Keeping Pace In Calgary: What We Learned From Walk21

October 5, 2017

Calgary is gaining speed as a walkable city, and we couldn’t be prouder to be part of its steps into a pedestrian-powered future.

Every year the Walk21—short for walking in the 21st century— conference is held in different worldwide locations, drawing diverse presenters and delegates from academic backgrounds, and attracts advocates, policy makers, and those interested in walking.  The conference is centered on identifying how both people and communities can champion walking, and why walkability should become a focus in their design. The conference’s mix of expertise and sectors is what makes it powerful—it brings together people who might not normally cross paths, making for conversations that touch on numerous aspects of why walking is important.

From wellness based conversations on the incredible benefits of walking, to urban design and economic value of walkability—the conference is an opportunity unlike any other to witness the future pedestrian-centered life and understand how it plays an important role in our health, wealth and happiness. This year’s conference offered insights into what’s to come in our communities.

As a community focused on accessible living and championing walkability for our own residents and neighbours, we were excited that Calgary was home to this year’s Walk21 conference, and delighted that our neighbours at University of Calgary were selected to host it.

Gavin McCormack, Walk21 co-chair and Associate Professor from Faculty of Environmental Design at University of Calgary was thrilled to comment on what a Calgary-hosted conference means for the city.

“ University of Calgary hosting Walk21 this year is a big deal. Typically Walk21 is hosted by cities that are very walkable—including numerous cities in Europe as well as Vancouver, Toronto, Sydney and Melbourne— so it’s excellent that Calgary managed to get Walk21. This might be because Calgary is a modern city, and while it has been historically car-focused, things have moved differently here than in other cities. We’re unique in that we’re demonstrating a very strong focus in terms of trying to make the city more walkable and livable. “

From lectures and tours to interactive experiences, Walk21 offered learning in all shapes and forms, and came from multiple perspectives.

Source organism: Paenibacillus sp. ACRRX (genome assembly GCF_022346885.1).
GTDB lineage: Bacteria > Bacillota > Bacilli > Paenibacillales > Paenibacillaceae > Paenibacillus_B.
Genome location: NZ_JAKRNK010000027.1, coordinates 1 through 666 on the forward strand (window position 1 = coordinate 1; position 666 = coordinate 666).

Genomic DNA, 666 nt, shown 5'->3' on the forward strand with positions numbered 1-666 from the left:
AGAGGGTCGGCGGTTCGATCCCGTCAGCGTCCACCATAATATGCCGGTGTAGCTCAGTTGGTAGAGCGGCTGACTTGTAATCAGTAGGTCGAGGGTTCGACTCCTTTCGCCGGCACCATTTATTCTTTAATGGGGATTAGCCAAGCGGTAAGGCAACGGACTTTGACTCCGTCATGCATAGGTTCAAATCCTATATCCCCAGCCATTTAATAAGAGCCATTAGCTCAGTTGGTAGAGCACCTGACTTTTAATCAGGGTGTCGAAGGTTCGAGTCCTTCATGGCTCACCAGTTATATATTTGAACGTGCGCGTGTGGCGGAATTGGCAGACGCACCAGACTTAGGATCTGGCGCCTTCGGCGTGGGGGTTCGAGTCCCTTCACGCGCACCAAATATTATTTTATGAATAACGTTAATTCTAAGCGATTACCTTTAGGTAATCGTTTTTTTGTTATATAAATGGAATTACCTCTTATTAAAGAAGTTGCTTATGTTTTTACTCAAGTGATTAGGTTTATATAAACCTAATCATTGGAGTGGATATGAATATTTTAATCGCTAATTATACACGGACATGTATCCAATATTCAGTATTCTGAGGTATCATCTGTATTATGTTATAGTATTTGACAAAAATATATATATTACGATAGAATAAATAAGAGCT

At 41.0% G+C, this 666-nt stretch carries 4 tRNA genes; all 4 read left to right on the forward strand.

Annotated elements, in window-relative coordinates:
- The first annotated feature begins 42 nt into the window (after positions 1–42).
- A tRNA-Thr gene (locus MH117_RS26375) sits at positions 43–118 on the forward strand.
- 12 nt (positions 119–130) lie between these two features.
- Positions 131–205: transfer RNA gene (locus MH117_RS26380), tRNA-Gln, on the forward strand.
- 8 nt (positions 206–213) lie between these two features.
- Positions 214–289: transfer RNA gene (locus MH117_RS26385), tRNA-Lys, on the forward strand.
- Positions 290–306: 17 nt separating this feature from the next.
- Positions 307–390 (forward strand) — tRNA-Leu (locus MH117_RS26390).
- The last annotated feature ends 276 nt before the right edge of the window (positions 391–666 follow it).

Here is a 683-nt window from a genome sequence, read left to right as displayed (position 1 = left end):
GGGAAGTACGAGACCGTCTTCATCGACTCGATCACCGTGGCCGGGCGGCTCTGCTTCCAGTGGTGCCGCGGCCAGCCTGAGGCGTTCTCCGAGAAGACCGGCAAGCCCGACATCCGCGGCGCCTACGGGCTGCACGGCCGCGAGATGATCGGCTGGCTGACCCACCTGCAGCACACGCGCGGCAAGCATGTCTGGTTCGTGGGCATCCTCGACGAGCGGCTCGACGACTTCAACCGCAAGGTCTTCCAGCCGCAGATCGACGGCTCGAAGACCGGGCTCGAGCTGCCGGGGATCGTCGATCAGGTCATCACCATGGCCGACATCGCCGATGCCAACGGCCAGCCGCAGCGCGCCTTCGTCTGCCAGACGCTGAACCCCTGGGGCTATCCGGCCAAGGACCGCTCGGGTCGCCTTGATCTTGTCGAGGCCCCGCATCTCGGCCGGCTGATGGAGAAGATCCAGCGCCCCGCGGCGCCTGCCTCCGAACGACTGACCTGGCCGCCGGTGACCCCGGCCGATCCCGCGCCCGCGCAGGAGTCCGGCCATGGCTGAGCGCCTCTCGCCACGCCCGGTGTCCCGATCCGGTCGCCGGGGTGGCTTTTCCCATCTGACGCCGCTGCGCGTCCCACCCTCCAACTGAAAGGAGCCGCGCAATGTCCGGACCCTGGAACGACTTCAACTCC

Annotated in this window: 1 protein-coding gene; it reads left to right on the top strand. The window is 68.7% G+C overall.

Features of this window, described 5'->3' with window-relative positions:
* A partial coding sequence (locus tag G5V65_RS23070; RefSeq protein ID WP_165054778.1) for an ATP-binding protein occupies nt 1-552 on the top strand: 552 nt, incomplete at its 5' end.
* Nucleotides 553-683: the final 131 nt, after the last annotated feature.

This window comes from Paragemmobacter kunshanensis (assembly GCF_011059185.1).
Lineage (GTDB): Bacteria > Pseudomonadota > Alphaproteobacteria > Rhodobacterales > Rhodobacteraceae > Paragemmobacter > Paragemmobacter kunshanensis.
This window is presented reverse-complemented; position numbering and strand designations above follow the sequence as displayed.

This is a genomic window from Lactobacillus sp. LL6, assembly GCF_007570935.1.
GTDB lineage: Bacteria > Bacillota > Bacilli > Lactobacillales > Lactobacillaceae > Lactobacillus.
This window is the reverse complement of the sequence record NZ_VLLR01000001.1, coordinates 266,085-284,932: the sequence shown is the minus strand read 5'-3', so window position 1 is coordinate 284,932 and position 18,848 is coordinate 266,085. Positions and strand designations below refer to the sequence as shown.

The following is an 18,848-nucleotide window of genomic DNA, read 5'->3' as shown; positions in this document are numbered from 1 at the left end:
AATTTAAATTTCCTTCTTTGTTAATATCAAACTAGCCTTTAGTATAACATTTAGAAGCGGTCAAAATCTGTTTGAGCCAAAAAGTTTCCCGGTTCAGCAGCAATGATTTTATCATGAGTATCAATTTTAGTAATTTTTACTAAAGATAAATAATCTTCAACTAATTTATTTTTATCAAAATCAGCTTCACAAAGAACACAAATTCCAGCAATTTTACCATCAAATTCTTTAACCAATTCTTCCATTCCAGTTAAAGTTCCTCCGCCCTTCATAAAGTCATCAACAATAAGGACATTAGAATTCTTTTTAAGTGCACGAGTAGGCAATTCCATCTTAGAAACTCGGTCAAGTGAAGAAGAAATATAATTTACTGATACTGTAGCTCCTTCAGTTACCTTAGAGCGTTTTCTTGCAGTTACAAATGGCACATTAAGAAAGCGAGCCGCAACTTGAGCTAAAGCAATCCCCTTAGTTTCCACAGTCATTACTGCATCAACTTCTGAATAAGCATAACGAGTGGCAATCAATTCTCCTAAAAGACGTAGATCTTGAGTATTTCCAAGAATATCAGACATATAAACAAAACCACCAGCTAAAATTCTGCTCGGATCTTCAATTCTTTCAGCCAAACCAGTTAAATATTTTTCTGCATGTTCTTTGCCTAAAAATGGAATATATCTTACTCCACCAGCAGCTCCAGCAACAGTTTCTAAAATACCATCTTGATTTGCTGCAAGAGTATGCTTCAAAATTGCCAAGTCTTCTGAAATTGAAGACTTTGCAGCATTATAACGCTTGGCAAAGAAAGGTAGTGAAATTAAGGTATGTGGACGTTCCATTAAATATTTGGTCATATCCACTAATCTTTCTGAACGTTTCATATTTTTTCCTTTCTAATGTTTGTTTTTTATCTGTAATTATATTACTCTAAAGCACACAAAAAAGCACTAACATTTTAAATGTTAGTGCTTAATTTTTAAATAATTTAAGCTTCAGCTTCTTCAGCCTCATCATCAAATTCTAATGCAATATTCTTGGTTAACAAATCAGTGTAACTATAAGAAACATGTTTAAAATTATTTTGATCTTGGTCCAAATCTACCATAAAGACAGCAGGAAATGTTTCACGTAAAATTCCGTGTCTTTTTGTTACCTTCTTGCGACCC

Here are some our favourite lessons learned from this year’s Walk21:

Art, design and utility can come together, and urban spaces might be their ideal home.

The great outdoors and walkable spaces are great places for public art, and provide lots of room for imaginations to run wild.

A creative example of how art and utility can come together in an urban space is Walk21’s Furbaniture— a futuristic interpretation of stylistic furniture in public spaces.

Pedestrian-friendly places and attractive spaces make areas more walkable, and pathway features like benches are essential in giving walkers a place to rest and socialize. Projects like Furbaniture suggest that typical, everyday community features can be transformed into dual-purpose objects—in this case, furniture as a form of expressive art.

A walkable community designed for the least mobile among us is one that we can all enjoy.

When asked about walkability trends growing in Calgary, Gavin McCormack reinforced the importance of considering our population as a whole when planning a neighbourhood’s design— a major topic throughout this year’s Walk21 discussions.

“A key focus for the city in general is creating communities that are walkable. A major aspect of intelligent planning for urban spaces is trying to maintain walkability for those who have needs, including older populations, kids, and those with mobility challenges. If you create a community that’s walkable for mobility challenged individuals, you create a community that’s walkable for all, and that’s something to celebrate.”

The most walkable communities come from design that includes multiple perspectives.

The beauty of Walk21 comes from its multiple perspectives, interests and talents converging together from differing sectors and uniting over a common goal—making communities easier to walk.

Communities that are successful are the ones that really involve multiple sectors and multiple groups out of the community. Not just one party, but open-minded community consulting and understanding the history and composition of surrounding neighbourhoods are what make a community successful and ultimately walkable.

 People can champion walkability in their own communities and be the change they want to see.

Walkability is something that people can advocate for, and Gavin notes that this is a common good that impacts all of us.

“To champion walkability in their own neighbourhoods, people can reach out to community associations if they want to advocate for change—whether it’s a cracked sidewalk or a street that doesn’t seem well lit, communities can reach out to their municipalities and exact change where they live.”

This year’s Walk21 conference may have completed, but the importance of the gathering lives on, and the wisdom gained will continue to support the growth of communities everywhere. The future is walker-friendly and we can’t wait to see what it brings to U/D.

What was your favourite part of Walk21? Have a story to share or thoughts on a favourite speaker? Let us know on Twitter!


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